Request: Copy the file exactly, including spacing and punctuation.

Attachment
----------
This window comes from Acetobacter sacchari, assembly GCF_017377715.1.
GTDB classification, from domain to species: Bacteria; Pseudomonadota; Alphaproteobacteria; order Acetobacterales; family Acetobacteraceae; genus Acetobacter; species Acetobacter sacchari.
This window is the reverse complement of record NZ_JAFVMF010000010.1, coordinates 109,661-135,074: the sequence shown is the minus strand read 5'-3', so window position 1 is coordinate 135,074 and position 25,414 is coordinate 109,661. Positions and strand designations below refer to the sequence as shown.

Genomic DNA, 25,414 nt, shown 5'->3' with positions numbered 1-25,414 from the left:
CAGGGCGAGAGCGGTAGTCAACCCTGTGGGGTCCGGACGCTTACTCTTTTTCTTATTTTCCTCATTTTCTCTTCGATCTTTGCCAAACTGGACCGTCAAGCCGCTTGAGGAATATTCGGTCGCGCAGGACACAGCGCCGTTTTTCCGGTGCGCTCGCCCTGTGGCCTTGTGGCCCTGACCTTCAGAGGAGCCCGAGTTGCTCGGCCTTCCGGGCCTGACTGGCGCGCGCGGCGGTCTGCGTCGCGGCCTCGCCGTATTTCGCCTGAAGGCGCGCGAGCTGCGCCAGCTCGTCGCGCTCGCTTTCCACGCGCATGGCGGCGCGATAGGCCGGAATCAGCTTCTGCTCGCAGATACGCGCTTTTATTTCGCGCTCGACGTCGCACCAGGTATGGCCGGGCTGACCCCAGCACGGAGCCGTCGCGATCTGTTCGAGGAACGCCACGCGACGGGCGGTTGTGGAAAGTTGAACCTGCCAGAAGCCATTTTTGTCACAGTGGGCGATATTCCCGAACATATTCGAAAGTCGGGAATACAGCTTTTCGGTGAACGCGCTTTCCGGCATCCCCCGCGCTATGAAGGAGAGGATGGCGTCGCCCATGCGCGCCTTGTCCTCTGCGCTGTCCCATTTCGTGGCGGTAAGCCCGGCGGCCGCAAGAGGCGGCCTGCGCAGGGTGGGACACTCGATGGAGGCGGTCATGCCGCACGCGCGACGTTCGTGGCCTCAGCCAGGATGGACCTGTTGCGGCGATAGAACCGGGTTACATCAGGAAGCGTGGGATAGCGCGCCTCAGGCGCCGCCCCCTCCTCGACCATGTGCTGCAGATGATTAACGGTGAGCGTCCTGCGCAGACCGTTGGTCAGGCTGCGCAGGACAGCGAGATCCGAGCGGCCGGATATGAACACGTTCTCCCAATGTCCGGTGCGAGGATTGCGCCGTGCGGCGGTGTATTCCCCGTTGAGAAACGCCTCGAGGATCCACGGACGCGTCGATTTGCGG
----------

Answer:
This window comes from Acetobacter sacchari, assembly GCF_017377715.1.
GTDB classification, from domain to species: Bacteria; Pseudomonadota; Alphaproteobacteria; order Acetobacterales; family Acetobacteraceae; genus Acetobacter; species Acetobacter sacchari.
This window is the reverse complement of record NZ_JAFVMF010000010.1, coordinates 109,661-135,074: the sequence shown is the minus strand read 5'-3', so window position 1 is coordinate 135,074 and position 25,414 is coordinate 109,661. Positions and strand designations below refer to the sequence as shown.

Genomic DNA, 25,414 nt, shown 5'->3' with positions numbered 1-25,414 from the left:
CAGGGCGAGAGCGGTAGTCAACCCTGTGGGGTCCGGACGCTTACTCTTTTTCTTATTTTCCTCATTTTCTCTTCGATCTTTGCCAAACTGGACCGTCAAGCCGCTTGAGGAATATTCGGTCGCGCAGGACACAGCGCCGTTTTTCCGGTGCGCTCGCCCTGTGGCCTTGTGGCCCTGACCTTCAGAGGAGCCCGAGTTGCTCGGCCTTCCGGGCCTGACTGGCGCGCGCGGCGGTCTGCGTCGCGGCCTCGCCGTATTTCGCCTGAAGGCGCGCGAGCTGCGCCAGCTCGTCGCGCTCGCTTTCCACGCGCATGGCGGCGCGATAGGCCGGAATCAGCTTCTGCTCGCAGATACGCGCTTTTATTTCGCGCTCGACGTCGCACCAGGTATGGCCGGGCTGACCCCAGCACGGAGCCGTCGCGATCTGTTCGAGGAACGCCACGCGACGGGCGGTTGTGGAAAGTTGAACCTGCCAGAAGCCATTTTTGTCACAGTGGGCGATATTCCCGAACATATTCGAAAGTCGGGAATACAGCTTTTCGGTGAACGCGCTTTCCGGCATCCCCCGCGCTATGAAGGAGAGGATGGCGTCGCCCATGCGCGCCTTGTCCTCTGCGCTGTCCCATTTCGTGGCGGTAAGCCCGGCGGCCGCAAGAGGCGGCCTGCGCAGGGTGGGACACTCGATGGAGGCGGTCATGCCGCACGCGCGACGTTCGTGGCCTCAGCCAGGATGGACCTGTTGCGGCGATAGAACCGGGTTACATCAGGAAGCGTGGGATAGCGCGCCTCAGGCGCCGCCCCCTCCTCGACCATGTGCTGCAGATGATTAACGGTGAGCGTCCTGCGCAGACCGTTGGTCAGGCTGCGCAGGACAGCGAGATCCGAGCGGCCGGATATGAACACGTTCTCCCAATGTCCGGTGCGAGGATTGCGCCGTGCGGCGGTGTATTCCCCGTTGAGAAACGCCTCGAGGATCCACGGACGCGTCGATTTGCGG